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If you are just beginning to master sailing an offshore boat, you've probably heard of a heave-to. This sailing technique allows you to carry a minimum of sail power so the boat can steer itself while you take a break from the rigors of sailing. While you are ocean sailing, you are likely to hit storms and a heave-to is one of the best ways to ride them out, especially if you have a relatively small crew. A heave-to also allows you to rest and take stock of a situation so you can better plan to handle it; it's also a great way to get a break from steering and line-handling, so if you notice that you or your crew need a break, you can execute a heave-to while sea sailing.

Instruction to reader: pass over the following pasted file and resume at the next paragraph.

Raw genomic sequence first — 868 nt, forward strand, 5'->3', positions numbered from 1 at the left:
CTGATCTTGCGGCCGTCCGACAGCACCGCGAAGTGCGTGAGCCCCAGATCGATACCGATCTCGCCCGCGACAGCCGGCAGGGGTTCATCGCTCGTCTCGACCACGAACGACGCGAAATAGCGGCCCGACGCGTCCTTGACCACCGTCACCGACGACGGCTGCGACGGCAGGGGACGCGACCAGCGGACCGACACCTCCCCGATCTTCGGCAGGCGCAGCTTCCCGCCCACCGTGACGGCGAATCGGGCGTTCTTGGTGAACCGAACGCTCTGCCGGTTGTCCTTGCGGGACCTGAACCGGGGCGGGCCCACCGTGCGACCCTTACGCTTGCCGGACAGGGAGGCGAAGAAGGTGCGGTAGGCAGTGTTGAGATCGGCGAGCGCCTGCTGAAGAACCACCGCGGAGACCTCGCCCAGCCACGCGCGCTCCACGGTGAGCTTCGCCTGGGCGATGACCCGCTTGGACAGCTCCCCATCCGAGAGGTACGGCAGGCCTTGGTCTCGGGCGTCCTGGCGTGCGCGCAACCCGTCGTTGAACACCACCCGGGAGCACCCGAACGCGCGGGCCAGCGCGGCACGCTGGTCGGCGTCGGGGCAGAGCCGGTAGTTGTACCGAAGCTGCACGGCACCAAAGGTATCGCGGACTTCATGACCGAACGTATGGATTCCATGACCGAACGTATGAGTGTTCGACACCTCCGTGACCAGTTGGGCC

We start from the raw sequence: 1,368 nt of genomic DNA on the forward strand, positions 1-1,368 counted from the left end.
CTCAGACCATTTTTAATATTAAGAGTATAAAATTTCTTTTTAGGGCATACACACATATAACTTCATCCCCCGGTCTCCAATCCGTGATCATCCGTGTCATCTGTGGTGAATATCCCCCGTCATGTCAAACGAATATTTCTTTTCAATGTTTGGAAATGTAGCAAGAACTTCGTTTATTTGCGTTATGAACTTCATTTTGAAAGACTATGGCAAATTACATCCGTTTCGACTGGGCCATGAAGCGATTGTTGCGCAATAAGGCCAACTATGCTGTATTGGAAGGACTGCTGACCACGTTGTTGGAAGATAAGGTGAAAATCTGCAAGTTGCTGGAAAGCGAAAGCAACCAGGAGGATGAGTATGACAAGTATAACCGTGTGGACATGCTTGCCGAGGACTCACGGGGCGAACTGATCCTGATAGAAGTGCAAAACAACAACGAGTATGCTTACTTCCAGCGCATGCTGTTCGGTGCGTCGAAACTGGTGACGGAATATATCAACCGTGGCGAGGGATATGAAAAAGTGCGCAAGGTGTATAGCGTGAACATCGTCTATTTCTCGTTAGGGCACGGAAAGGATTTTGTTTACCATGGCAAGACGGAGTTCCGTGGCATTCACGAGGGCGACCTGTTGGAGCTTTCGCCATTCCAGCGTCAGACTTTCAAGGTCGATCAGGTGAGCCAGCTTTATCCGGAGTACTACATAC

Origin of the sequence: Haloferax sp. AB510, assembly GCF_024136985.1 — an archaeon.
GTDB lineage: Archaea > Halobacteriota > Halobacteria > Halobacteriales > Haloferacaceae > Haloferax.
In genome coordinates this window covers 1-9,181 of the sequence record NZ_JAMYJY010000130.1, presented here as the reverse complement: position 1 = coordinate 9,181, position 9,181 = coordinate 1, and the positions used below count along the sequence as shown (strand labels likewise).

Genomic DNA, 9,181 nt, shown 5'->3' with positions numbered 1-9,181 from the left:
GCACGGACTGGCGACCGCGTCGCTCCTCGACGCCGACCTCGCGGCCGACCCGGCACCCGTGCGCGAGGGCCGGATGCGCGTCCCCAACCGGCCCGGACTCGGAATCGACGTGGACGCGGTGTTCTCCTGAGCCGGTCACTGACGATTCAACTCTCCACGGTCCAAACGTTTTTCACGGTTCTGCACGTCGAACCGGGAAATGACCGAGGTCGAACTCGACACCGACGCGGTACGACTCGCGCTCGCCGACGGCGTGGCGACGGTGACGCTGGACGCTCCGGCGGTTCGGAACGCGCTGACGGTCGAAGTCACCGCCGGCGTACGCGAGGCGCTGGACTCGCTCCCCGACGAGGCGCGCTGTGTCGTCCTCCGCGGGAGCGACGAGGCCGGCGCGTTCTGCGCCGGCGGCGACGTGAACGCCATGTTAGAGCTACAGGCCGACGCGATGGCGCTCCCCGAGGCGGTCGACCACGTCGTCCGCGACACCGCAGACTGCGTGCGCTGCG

When you execute a heave-to, you adjust the sails and rudder in a way allows the boat to crawl sideways. First, trim in the mainsail tight and cleat it. Then, back the jib to the windward side and cleat it. That way you can maintain an equilibrium between the mainsail forcing the wind forward and the jib forcing the boat back. You can then tie the tiller or wheel in the best place to maintain this equilibrium. With the rudder pushed hard to starboard and the jib backed, the boat will actually be in a secure position but will make little headway in a 'scalloping' sail through the water.
Once you master a heave-to you will be surprised how much you use it to enjoy ocean sailing as you can sit back and enjoy the view, grab a bottle of water, or play a round of cards with your crew.